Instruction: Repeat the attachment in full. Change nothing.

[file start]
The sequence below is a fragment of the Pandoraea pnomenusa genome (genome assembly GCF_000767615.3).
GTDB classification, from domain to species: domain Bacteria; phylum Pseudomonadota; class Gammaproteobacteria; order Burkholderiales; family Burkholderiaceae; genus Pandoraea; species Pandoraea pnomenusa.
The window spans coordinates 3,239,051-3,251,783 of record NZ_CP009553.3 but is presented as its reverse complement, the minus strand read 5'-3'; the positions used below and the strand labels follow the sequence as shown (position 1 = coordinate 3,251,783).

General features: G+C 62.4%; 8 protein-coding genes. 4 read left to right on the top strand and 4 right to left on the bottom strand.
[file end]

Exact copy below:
The sequence below is a fragment of the Pandoraea pnomenusa genome (genome assembly GCF_000767615.3).
GTDB classification, from domain to species: domain Bacteria; phylum Pseudomonadota; class Gammaproteobacteria; order Burkholderiales; family Burkholderiaceae; genus Pandoraea; species Pandoraea pnomenusa.
The window spans coordinates 3,239,051-3,251,783 of record NZ_CP009553.3 but is presented as its reverse complement, the minus strand read 5'-3'; the positions used below and the strand labels follow the sequence as shown (position 1 = coordinate 3,251,783).

General features: G+C 62.4%; 8 protein-coding genes. 4 read left to right on the top strand and 4 right to left on the bottom strand.